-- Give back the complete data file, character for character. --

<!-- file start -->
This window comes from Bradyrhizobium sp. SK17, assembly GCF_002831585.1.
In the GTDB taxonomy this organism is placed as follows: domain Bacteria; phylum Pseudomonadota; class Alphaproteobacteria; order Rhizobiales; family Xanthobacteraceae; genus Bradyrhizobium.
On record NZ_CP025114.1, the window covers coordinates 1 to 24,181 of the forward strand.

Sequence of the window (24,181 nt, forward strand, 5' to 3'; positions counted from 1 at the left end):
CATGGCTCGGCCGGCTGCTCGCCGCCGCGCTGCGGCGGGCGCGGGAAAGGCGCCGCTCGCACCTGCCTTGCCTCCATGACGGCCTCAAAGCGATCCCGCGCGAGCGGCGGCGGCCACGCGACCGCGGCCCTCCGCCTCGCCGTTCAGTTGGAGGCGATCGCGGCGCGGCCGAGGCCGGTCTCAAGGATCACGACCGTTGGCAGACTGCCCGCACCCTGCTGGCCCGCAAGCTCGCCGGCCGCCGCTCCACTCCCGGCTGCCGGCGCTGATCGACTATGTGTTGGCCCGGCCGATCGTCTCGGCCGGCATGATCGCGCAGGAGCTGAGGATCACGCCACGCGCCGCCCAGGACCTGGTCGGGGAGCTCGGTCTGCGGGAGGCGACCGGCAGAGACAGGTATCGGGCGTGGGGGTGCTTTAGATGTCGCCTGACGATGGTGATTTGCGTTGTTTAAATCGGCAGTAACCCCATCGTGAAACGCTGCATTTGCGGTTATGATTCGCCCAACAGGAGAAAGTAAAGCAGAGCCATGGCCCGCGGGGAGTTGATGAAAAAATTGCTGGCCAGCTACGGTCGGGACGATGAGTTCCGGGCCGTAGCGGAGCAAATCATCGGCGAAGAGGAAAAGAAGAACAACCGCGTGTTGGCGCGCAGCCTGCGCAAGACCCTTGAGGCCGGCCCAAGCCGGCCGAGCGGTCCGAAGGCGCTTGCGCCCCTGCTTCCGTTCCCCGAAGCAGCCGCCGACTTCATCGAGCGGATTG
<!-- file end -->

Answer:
This window comes from Bradyrhizobium sp. SK17, assembly GCF_002831585.1.
In the GTDB taxonomy this organism is placed as follows: domain Bacteria; phylum Pseudomonadota; class Alphaproteobacteria; order Rhizobiales; family Xanthobacteraceae; genus Bradyrhizobium.
On record NZ_CP025114.1, the window covers coordinates 1 to 24,181 of the forward strand.

Sequence of the window (24,181 nt, forward strand, 5' to 3'; positions counted from 1 at the left end):
CATGGCTCGGCCGGCTGCTCGCCGCCGCGCTGCGGCGGGCGCGGGAAAGGCGCCGCTCGCACCTGCCTTGCCTCCATGACGGCCTCAAAGCGATCCCGCGCGAGCGGCGGCGGCCACGCGACCGCGGCCCTCCGCCTCGCCGTTCAGTTGGAGGCGATCGCGGCGCGGCCGAGGCCGGTCTCAAGGATCACGACCGTTGGCAGACTGCCCGCACCCTGCTGGCCCGCAAGCTCGCCGGCCGCCGCTCCACTCCCGGCTGCCGGCGCTGATCGACTATGTGTTGGCCCGGCCGATCGTCTCGGCCGGCATGATCGCGCAGGAGCTGAGGATCACGCCACGCGCCGCCCAGGACCTGGTCGGGGAGCTCGGTCTGCGGGAGGCGACCGGCAGAGACAGGTATCGGGCGTGGGGGTGCTTTAGATGTCGCCTGACGATGGTGATTTGCGTTGTTTAAATCGGCAGTAACCCCATCGTGAAACGCTGCATTTGCGGTTATGATTCGCCCAACAGGAGAAAGTAAAGCAGAGCCATGGCCCGCGGGGAGTTGATGAAAAAATTGCTGGCCAGCTACGGTCGGGACGATGAGTTCCGGGCCGTAGCGGAGCAAATCATCGGCGAAGAGGAAAAGAAGAACAACCGCGTGTTGGCGCGCAGCCTGCGCAAGACCCTTGAGGCCGGCCCAAGCCGGCCGAGCGGTCCGAAGGCGCTTGCGCCCCTGCTTCCGTTCCCCGAAGCAGCCGCCGACTTCATCGAGCGGATTG